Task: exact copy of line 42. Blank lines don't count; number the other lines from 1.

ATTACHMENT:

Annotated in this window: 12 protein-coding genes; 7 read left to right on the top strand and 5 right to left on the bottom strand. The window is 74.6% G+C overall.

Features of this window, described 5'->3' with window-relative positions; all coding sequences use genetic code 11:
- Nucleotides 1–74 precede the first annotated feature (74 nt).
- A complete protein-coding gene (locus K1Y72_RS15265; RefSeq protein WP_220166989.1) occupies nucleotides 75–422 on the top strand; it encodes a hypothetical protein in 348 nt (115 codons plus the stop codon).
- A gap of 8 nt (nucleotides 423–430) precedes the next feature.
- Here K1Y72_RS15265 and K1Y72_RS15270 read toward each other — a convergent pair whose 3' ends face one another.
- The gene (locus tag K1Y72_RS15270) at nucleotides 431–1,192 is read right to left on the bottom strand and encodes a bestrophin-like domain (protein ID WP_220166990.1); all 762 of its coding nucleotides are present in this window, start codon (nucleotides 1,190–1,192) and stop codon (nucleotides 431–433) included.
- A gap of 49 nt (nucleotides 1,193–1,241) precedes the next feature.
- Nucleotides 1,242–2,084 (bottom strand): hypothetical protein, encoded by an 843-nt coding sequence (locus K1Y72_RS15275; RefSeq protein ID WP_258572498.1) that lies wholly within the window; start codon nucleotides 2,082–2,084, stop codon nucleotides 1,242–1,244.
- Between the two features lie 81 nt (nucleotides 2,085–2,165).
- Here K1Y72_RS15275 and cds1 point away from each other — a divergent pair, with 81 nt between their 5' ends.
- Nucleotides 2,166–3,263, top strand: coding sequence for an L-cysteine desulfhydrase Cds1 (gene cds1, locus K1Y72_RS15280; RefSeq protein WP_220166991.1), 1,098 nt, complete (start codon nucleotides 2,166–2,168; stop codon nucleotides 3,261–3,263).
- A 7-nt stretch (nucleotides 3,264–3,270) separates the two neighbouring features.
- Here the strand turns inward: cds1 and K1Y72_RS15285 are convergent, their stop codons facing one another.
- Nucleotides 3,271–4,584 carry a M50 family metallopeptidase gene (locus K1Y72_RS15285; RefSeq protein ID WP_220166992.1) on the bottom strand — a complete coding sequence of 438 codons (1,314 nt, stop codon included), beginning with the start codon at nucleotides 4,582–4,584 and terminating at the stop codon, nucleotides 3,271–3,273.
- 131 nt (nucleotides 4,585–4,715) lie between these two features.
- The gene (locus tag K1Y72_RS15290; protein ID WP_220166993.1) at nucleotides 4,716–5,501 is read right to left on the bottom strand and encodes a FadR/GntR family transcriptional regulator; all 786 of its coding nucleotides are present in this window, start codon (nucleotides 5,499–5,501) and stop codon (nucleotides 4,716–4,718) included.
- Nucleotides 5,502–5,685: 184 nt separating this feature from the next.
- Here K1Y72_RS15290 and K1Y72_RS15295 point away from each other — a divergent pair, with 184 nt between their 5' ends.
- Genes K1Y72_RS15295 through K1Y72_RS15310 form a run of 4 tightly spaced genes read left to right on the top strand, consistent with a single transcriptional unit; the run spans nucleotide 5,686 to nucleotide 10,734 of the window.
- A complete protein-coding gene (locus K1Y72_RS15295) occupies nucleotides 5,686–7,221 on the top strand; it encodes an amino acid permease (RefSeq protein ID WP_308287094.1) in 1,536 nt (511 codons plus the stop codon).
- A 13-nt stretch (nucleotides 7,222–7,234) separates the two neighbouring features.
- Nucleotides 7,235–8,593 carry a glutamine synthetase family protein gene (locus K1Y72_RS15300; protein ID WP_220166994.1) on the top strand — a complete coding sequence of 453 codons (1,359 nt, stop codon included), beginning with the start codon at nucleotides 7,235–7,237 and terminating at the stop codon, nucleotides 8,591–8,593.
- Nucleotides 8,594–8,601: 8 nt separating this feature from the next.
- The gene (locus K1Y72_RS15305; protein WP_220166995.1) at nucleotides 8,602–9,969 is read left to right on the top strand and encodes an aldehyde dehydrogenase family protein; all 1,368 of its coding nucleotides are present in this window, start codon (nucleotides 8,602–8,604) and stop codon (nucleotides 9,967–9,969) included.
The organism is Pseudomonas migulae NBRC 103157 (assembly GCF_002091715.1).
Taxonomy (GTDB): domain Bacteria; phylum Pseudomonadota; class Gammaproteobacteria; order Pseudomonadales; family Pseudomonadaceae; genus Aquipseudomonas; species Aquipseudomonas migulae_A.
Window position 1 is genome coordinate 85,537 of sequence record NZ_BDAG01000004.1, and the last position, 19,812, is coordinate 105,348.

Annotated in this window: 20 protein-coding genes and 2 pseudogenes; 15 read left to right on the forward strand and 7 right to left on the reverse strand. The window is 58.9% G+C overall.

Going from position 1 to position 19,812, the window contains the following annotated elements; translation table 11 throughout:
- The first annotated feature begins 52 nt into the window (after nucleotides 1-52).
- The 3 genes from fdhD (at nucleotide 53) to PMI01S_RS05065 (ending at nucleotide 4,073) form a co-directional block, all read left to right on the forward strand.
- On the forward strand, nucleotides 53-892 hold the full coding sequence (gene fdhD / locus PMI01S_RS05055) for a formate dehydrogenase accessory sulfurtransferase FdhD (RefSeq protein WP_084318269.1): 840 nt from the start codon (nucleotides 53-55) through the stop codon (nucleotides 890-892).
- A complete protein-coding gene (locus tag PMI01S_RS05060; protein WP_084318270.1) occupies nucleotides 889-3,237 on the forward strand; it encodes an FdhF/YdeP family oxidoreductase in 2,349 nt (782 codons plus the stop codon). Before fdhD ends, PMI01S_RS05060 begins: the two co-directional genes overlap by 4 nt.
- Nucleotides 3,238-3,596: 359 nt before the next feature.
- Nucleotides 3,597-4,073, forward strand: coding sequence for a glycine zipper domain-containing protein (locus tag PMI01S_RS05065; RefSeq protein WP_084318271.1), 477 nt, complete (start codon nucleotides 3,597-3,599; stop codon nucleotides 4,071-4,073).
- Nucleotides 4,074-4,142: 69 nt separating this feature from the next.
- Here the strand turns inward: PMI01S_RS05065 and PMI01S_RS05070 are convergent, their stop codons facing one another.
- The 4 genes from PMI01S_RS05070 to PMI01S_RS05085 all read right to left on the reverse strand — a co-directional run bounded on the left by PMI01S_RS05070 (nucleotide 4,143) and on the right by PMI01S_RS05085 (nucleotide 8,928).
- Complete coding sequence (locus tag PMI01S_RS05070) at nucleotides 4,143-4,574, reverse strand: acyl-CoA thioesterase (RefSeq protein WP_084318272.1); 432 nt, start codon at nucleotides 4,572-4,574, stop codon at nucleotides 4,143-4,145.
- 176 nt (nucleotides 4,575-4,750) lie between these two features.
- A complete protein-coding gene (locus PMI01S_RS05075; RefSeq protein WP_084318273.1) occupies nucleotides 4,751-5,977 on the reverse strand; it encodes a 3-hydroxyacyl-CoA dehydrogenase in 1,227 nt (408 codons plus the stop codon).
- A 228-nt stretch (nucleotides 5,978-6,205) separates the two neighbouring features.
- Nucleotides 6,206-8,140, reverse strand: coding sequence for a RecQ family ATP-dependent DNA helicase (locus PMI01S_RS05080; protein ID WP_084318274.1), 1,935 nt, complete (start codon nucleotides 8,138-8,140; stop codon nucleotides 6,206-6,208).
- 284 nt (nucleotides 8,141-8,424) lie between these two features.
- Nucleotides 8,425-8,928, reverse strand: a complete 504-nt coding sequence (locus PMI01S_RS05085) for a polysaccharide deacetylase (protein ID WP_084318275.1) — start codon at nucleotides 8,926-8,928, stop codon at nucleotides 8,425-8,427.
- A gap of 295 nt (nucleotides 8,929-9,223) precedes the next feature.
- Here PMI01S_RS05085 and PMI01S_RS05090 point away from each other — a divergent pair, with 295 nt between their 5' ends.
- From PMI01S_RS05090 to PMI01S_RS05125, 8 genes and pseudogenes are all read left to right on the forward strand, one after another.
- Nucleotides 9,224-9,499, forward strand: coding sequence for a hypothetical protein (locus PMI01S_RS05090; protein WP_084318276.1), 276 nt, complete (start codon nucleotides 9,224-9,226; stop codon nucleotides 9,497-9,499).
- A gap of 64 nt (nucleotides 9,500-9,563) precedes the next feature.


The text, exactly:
- A complete protein-coding gene (locus PMI01S_RS05075; RefSeq protein WP_084318273.1) occupies nucleotides 4,751-5,977 on the reverse strand; it encodes a 3-hydroxyacyl-CoA dehydrogenase in 1,227 nt (408 codons plus the stop codon).